LOS ANGELES—A quadriplegic woman is suing Continental Tire North America Inc., accusing the company of deliberately manufacturing defective tires.
Cynthia Lampe, 30, was driving her Ford Taurus from Los Angeles to Las Vegas in June 1996 when the tread on her left rear tire—a 15-inch General Ameri.Tech steel-belted radial—separated, according to the suit. The car veered out of control and rolled over. Ms. Lampe was paralyzed in the accident, and her mother also suffered serious injuries.
The tire was original equipment on the car and is said to have had 75 percent of its tread remaining. It was made at the Continental plant in Mt. Vernon, Ill., and Ms. Lampe's suit alleges Conti "knowingly released defective and contaminated tires into the marketplace."
Opening statements in the case were made in Los Angeles County Superior Court Jan. 24. Ms. Lampe's attorney, Brian Panish of the Santa Monica, Calif., firm of Greene, Broillet, Taylor, Wheeler & Panish, said in a Jan. 23 press release that the case is "the first courtroom action involving tread separation since the massive Firestone-Ford recall."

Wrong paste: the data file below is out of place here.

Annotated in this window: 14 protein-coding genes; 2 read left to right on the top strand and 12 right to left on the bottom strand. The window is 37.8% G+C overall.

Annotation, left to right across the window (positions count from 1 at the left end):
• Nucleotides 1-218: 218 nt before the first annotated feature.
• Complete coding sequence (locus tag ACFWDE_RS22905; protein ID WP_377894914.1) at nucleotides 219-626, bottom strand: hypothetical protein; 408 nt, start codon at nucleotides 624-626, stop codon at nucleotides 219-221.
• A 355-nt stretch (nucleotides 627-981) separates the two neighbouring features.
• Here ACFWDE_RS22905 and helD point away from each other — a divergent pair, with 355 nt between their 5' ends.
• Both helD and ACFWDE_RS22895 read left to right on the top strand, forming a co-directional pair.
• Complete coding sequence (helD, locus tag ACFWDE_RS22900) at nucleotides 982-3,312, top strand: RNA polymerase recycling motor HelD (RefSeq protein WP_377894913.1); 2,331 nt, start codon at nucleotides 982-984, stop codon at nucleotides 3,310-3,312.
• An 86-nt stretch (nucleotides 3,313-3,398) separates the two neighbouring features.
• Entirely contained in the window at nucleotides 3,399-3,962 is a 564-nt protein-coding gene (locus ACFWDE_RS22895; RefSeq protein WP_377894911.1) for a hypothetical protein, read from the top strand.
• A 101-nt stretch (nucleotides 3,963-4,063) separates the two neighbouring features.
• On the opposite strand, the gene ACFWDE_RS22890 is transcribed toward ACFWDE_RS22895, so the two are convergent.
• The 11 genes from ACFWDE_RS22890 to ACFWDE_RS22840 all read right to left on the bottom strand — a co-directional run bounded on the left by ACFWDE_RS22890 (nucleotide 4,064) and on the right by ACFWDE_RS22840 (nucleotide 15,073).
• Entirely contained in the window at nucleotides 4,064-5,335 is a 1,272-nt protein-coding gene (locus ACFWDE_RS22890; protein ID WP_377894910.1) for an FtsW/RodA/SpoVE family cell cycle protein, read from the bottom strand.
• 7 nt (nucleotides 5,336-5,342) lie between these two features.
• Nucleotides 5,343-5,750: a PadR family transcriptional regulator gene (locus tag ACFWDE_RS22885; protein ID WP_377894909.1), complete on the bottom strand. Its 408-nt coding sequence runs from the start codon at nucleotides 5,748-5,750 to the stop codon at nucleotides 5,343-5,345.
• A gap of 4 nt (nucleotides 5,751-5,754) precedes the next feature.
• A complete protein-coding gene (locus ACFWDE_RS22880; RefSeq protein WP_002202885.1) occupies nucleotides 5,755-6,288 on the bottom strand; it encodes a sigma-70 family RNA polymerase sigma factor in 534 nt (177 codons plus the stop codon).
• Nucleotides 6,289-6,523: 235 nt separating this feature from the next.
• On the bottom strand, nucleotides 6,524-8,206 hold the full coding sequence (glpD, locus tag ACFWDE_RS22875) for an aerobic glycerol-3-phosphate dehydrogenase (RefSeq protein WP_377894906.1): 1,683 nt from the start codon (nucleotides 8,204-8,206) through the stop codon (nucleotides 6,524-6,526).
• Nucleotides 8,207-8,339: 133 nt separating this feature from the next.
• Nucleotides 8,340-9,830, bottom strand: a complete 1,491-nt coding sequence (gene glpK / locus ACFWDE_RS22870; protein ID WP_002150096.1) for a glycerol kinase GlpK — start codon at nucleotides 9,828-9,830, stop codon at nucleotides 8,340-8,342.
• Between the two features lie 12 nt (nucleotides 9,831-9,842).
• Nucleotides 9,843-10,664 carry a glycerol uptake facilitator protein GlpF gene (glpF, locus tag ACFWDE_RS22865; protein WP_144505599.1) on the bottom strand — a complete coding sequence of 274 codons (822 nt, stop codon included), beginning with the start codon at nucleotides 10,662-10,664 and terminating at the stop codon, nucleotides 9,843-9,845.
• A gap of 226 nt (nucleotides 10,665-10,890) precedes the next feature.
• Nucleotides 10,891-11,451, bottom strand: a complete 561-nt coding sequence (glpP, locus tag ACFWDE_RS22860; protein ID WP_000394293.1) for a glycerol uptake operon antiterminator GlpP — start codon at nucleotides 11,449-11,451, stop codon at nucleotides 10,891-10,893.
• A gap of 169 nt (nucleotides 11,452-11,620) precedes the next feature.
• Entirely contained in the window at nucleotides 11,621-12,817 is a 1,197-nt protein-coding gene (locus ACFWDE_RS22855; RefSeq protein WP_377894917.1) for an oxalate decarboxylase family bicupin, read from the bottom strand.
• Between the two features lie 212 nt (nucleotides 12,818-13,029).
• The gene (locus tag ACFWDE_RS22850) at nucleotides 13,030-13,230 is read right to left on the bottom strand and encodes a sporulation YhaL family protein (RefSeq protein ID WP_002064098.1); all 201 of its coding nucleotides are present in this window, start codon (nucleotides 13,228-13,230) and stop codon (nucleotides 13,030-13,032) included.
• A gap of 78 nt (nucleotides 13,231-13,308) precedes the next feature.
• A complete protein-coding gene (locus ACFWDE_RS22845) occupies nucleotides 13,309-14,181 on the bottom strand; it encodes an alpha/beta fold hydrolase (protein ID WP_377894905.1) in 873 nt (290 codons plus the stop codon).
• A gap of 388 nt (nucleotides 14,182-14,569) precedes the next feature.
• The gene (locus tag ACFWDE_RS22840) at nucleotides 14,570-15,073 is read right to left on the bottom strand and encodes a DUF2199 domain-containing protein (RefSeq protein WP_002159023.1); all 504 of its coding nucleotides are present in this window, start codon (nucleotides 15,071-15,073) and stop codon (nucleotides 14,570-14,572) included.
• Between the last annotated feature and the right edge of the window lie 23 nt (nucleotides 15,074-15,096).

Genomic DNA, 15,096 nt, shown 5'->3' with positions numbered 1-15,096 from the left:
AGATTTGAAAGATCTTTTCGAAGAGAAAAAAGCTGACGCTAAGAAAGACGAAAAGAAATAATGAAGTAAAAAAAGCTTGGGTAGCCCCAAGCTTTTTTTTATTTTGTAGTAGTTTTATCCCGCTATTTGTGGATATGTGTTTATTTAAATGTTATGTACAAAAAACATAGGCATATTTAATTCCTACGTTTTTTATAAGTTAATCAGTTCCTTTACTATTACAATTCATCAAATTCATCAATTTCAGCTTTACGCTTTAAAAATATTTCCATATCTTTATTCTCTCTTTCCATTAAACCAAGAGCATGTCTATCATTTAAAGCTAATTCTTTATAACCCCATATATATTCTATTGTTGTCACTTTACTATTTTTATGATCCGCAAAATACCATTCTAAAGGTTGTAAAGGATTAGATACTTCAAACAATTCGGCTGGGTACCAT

Mr. Panish claimed to have testimony from Mt. Vernon employees who said there were "routine failures to follow quality control procedures at the Mt. Vernon plant," the release stated. "As a result, contaminants were placed into the rubber during the manufacturing process. These contaminants weakened the tire belts' adhesion."
The suit also alleges Conti "delayed in implementing low-cost design changes that they knew would save lives" and pressured managers "to falsify inspection records and operate the plant at 103 percent above capability."
Ms. Lampe seeks unspecified damages in the suit. Mr. Panish couldn't be reached for comment, and his spokesman said he couldn't say anything about the case beyond what was in the press release. A Conti spokeswoman also declined comment on the grounds that the case is ongoing. "We have to wait till the judge decides," she said.
Until Jan. 1, Continental Tire North America Inc. was known as Continental General Tire Inc. It is a subsidiary of Germany-based Continental A.G.